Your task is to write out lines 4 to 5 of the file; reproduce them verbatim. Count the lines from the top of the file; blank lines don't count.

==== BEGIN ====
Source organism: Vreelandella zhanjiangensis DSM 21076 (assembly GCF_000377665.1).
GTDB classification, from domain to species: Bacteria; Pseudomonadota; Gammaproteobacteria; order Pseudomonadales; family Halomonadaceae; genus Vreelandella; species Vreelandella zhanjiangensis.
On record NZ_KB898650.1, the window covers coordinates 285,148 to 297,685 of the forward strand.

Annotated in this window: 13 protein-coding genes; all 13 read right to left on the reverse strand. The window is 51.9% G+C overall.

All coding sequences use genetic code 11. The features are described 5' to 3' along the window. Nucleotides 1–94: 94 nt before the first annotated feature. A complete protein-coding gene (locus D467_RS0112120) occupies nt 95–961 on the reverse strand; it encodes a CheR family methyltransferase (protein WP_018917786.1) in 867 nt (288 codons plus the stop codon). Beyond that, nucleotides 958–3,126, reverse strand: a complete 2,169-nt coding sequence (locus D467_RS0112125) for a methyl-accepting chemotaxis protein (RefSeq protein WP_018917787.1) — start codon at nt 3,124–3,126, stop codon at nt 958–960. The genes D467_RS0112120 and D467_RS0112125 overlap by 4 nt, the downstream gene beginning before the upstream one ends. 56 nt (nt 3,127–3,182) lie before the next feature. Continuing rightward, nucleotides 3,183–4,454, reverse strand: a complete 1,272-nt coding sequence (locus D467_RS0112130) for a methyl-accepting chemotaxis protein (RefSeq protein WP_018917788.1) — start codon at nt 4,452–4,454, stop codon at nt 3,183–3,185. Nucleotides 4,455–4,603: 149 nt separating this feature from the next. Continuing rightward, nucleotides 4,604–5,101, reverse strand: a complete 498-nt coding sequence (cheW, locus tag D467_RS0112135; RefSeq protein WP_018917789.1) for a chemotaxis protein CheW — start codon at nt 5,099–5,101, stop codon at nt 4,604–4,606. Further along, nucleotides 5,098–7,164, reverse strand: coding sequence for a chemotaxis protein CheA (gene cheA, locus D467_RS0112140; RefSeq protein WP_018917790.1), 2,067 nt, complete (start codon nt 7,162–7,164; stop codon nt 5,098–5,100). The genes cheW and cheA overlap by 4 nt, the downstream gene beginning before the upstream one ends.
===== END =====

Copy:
Annotated in this window: 13 protein-coding genes; all 13 read right to left on the reverse strand. The window is 51.9% G+C overall.

All coding sequences use genetic code 11. The features are described 5' to 3' along the window. Nucleotides 1–94: 94 nt before the first annotated feature. A complete protein-coding gene (locus D467_RS0112120) occupies nt 95–961 on the reverse strand; it encodes a CheR family methyltransferase (protein WP_018917786.1) in 867 nt (288 codons plus the stop codon). Beyond that, nucleotides 958–3,126, reverse strand: a complete 2,169-nt coding sequence (locus D467_RS0112125) for a methyl-accepting chemotaxis protein (RefSeq protein WP_018917787.1) — start codon at nt 3,124–3,126, stop codon at nt 958–960. The genes D467_RS0112120 and D467_RS0112125 overlap by 4 nt, the downstream gene beginning before the upstream one ends. 56 nt (nt 3,127–3,182) lie before the next feature. Continuing rightward, nucleotides 3,183–4,454, reverse strand: a complete 1,272-nt coding sequence (locus D467_RS0112130) for a methyl-accepting chemotaxis protein (RefSeq protein WP_018917788.1) — start codon at nt 4,452–4,454, stop codon at nt 3,183–3,185. Nucleotides 4,455–4,603: 149 nt separating this feature from the next. Continuing rightward, nucleotides 4,604–5,101, reverse strand: a complete 498-nt coding sequence (cheW, locus tag D467_RS0112135; RefSeq protein WP_018917789.1) for a chemotaxis protein CheW — start codon at nt 5,099–5,101, stop codon at nt 4,604–4,606. Further along, nucleotides 5,098–7,164, reverse strand: coding sequence for a chemotaxis protein CheA (gene cheA, locus D467_RS0112140; RefSeq protein WP_018917790.1), 2,067 nt, complete (start codon nt 7,162–7,164; stop codon nt 5,098–5,100). The genes cheW and cheA overlap by 4 nt, the downstream gene beginning before the upstream one ends.